It Comes At Night (2017)
Critic Consensus: It Comes at Night makes lethally effective use of its bare-bones trappings while proving once again that what's left unseen can be just as horrifying as anything on the screen.
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Critic Reviews for It Comes At Night
A fairly straightforward post-apocalyptic story, tightly focused on human torment, but suffused with surprising, undeniably atmospheric sights and sounds.
Edgerton gives another masterly minimalist performance, and Ejogo and Harrison are preternaturally alert.
Scored intensely and photographed vividly, the electric film imagines a small slice of doomsday with horrific believability.
It's not a sexy apocalypse, with a disease that transforms everyone into really cool zombies. It's just death. And it's not an easily managed "Doomsday Preppers" scenario solved by bulk foods from Jim Bakker infomercials. It's just doom.
Midway through "It Comes at Night" you might wonder where it's headed, and it seems Shults may have asked himself the same question. It's a breathless thriller that will leave you gasping until it finally runs out of air itself.
Audience Reviews for It Comes At Night
I don't need happy endings in my movies. A downer ending is often what makes a movie great. But I do like satisfactory ones. It Comes at Night did not give that to me. Mystery is often its own reward, and I do believe that's what writer/director Trey Edward Shults was going for here, but it didn't wind up hit that resonant for me. This particular movie felt like it wasn't about the journey, it was about the destination, and we essentially didn't get one. Joel Edgerton is fantastic of course, but any one of the other actors could have been as well, we'll never know because they were never given that opportunity. Which really says it all with It Comes at Night. There seemed like there was something very worthwhile just on the other side of the veil, but we'll never know, because we never got to see it. And with cinema, if we didn't see it, does it really count?
It Comes At Night is bristling with promise from its first slow-burning frame to about seventy percent through the film. It's moody and atmospheric in a way most modern horrors aren't. The story unravels gradually, slowly bringing in the unease. However, if you were to take an educated guess as to what happens at the end of the film based on the first five minutes of the film, you most likely could guess quite accurately. What is disappointing is that the film doesn't add any elements unexpected on its way to the predictable ending. It climaxes about ten minutes to the end, then briskly wraps up leaving a distinct "is that it" feeling. Not much is made of the intriguing title either. It is a sparse, but anti-climactic film about paranoia that unfortunately gets more and more uninteresting as its story elements come into view. Solid performances all around, however. Rating: 53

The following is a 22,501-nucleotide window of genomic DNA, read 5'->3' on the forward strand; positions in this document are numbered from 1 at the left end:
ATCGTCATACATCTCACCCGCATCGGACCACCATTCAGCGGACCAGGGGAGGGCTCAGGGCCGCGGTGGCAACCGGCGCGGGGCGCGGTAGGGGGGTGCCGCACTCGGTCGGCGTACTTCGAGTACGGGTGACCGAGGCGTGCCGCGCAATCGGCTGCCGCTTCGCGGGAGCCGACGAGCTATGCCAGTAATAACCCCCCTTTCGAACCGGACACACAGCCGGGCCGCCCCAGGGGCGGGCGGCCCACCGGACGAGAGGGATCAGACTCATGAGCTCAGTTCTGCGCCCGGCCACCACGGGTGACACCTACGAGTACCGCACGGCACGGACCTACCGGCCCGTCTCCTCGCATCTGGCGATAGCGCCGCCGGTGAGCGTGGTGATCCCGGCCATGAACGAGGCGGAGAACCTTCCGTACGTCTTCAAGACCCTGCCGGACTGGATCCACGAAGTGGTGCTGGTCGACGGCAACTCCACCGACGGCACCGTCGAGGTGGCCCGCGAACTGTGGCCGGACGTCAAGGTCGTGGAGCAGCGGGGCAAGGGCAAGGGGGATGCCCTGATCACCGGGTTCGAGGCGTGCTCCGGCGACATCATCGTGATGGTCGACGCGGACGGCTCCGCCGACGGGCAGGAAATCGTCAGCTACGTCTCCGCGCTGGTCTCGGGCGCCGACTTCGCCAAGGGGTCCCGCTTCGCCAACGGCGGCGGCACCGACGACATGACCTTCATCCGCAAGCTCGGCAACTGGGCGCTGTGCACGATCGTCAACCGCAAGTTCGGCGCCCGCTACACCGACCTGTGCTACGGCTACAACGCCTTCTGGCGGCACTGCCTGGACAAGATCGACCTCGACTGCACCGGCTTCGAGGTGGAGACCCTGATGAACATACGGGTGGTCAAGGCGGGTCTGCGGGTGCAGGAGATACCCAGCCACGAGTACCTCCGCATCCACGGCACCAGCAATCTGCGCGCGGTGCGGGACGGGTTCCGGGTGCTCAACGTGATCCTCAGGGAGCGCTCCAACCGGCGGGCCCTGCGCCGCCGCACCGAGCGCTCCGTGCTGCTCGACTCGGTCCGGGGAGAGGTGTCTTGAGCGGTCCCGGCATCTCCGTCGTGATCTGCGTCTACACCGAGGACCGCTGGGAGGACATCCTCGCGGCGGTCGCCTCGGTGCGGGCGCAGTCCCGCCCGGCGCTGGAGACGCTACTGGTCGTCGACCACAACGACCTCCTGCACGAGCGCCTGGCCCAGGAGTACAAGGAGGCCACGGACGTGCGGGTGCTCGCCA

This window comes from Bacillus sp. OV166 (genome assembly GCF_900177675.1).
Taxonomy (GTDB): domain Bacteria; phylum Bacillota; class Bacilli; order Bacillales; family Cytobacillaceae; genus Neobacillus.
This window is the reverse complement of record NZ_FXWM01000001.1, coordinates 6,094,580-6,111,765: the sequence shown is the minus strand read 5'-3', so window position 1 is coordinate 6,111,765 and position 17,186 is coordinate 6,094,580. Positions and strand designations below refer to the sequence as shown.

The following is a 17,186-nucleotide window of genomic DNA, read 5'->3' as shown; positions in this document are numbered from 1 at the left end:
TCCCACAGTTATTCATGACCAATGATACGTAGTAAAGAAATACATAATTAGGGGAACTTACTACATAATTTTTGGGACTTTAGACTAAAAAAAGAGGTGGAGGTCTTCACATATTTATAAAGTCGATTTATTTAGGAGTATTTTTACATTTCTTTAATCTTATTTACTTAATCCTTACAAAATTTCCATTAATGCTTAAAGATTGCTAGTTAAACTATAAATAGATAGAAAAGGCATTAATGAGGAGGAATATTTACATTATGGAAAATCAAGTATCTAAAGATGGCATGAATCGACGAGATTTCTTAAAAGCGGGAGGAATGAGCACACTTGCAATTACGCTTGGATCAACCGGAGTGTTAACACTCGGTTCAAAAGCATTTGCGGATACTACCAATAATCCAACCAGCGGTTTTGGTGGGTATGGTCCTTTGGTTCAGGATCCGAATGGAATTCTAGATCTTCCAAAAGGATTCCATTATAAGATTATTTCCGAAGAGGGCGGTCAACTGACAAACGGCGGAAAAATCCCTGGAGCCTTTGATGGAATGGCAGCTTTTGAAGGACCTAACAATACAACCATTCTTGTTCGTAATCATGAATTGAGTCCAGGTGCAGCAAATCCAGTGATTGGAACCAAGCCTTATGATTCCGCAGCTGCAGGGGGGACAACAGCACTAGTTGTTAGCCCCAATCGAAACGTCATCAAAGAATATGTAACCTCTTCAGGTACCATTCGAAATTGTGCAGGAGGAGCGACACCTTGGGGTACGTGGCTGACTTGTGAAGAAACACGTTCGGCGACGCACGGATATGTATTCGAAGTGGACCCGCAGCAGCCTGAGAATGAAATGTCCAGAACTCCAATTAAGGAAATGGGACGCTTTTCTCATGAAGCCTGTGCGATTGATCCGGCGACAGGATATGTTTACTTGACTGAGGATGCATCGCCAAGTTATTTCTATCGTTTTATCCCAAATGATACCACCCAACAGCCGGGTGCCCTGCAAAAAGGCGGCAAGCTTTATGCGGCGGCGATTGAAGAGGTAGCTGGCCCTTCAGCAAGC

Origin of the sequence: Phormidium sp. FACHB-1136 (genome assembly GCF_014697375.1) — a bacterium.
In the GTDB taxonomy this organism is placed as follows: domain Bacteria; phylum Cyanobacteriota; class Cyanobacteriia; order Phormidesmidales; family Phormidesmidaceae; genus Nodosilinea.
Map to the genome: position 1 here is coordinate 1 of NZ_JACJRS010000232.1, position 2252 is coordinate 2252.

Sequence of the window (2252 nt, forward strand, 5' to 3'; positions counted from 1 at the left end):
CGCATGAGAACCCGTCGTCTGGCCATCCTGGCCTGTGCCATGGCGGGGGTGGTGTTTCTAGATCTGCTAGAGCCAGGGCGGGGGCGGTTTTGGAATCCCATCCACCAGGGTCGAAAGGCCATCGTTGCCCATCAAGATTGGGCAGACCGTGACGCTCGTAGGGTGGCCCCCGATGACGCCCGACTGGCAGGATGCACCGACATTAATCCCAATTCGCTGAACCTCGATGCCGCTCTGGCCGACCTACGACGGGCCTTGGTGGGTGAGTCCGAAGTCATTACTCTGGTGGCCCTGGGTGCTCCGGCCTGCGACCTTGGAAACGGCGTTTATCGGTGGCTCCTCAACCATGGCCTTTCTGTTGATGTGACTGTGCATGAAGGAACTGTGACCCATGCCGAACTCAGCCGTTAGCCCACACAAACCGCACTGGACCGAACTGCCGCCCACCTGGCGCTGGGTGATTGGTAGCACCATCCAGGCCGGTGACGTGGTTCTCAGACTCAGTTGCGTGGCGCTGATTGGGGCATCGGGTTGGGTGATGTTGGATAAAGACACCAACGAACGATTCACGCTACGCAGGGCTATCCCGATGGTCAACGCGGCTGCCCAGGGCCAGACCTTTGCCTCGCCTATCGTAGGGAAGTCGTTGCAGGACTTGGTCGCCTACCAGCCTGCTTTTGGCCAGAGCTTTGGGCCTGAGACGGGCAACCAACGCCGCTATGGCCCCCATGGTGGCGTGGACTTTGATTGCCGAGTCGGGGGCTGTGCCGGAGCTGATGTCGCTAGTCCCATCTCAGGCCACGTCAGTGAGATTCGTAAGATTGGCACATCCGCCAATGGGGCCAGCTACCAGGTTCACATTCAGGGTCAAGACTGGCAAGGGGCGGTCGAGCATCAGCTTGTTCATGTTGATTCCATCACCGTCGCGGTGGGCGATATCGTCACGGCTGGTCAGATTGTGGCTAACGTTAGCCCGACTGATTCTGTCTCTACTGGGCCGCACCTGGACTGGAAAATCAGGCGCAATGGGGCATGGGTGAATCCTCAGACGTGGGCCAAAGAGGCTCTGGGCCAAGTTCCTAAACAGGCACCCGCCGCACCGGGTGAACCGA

THE WALKING DREAD - My Review of IT COMES AT NIGHT (2 Stars) Trey Edward Shults made a stunning feature filmmaking debut last year with KRISHA, a study of a woman slowly breaking down at her estranged family's Thanksgiving dinner. Gorgeously shot by cinematographer Drew Daniels, the film impressed me with its ability to wring suspense out of the most mundane of setups, such as the cooking of a turkey. When I heard he followed up this little gem with what looked like a more traditional horror film, I thought it would be a match made in heaven. KRISHA's camera swooped around, honing in on our quickly disintegrating title character, and it gave me the creeps in a really good way. I couldn't wait to see what Shults did next. Taking a look at the trailer to it, I had to know what was outside that red door, what was in the woods, and what came at night. And then I saw the movie. Perhaps the marketing campaign influenced my opinion, but IT COMES AT NIGHT is not a horror film. It has some really good performances, some assured imagery, and a genuine sense of hopelessness, but in the end, I found it to be tedious and disappointing. I wanted to be scared, yet I was ultimately bored. Where have you heard this scenario before? In the woods, a family, Paul, Sarah and Travis (Joel Edgerton, Carmen Ejogo, Kelvin Harrison Jr., and their trusty dog) have turned their home into a bunker to protect them from what appears to be an epidemic that leaves its victims covered in boils and spitting blood until they die. Grief stricken from burying a loved one, they encounter an intruder, Will, (Christopher Abbott of GIRLS) one night who challenges their ability to trust anyone outside their own family. From here on out, it's a power play to see who gets to be Rick Grimes. Yep, IT COMES AT NIGHT is essentially a standalone, super-sized episode of THE WALKING DEAD. All that was missing were zombies and a chyron that read: MEANWHILE ON THE OTHER SIDE OF ATLANTA. To make sure Will isn't diseased or dangerous to them, Paul ties him to a tree to sit overnight. Once he feels he can trust him, Paul offers to fetch Will's wife and young son (Riley Keough and Griffin Robert Faulkner) and bring them to their house to live. Strength in numbers, he reasons. From this point, any little transgression could mean the delicate balance ends. Guns will come out if anyone gets caught in a lie, because preserving the family gets top priority. Haven't we been doing this for the past 7 seasons on AMC? I can appreciate a good, post-apocalyptic nail biter, and IT COMES AT NIGHT has some tense moments. Shults drops us into the story with no exposition. Our main characters know very little about what happened to their world, so neither do we. Composer Brian McOmber, who also worked on KRISHA, has written an intense score, and along with the unnerving sound design, shadowy, candlelit images, and ambiguous intentions of its main characters, it's easy to see why an audience could find parts of the film frightening. Edgerton, Abbott and Harrison Jr. give fine performances. Harrison Jr. has terrible nightmares and often snoops around the house spying on their guests or gazing outside into the woods. He has an enigmatic face and is asked to pretty much carry the film from his point of view. He does well with what he's given.....but it's not nearly as much as I was hoping. Same goes for Ejogo and Keough, both of whom have proven themselves to be world class actors with their work in SELMA and AMERICAN HONEY respectively. Here, they cry and scream well, but just don't get that much to do. Ejogo was wasted in ALIEN: COVENANT as well. Somebody please give this talented actor more to do, stat! I kept writing a better movie in my head as it went along. Travis seems to struggle with something internal. Is he imaging everything? Is he an unreliable narrator? What does he see in the inky, black forest? Is there a supernatural being in the trees? Is ANYTHING going to come at night? Will SOMETHING please come at night? Why is this movies called IT COMES AT NIGHT????!!!!! Shuts still has promise. The film has what I like to call good bones. A house. A desperate pair of families. The end of the world. All solid elements for a horror movie. I wanted insane BLAIR WITCH-style mayhem, things banging at the house at night, creatures emerging from the darkness. I know it's not fair to want a different movie, but when you give your movie a title like that, expectations do exist. I supposed they wouldn't sell as many tickets with something called THE WORLD ENDS WITH A DULL WHIMPER.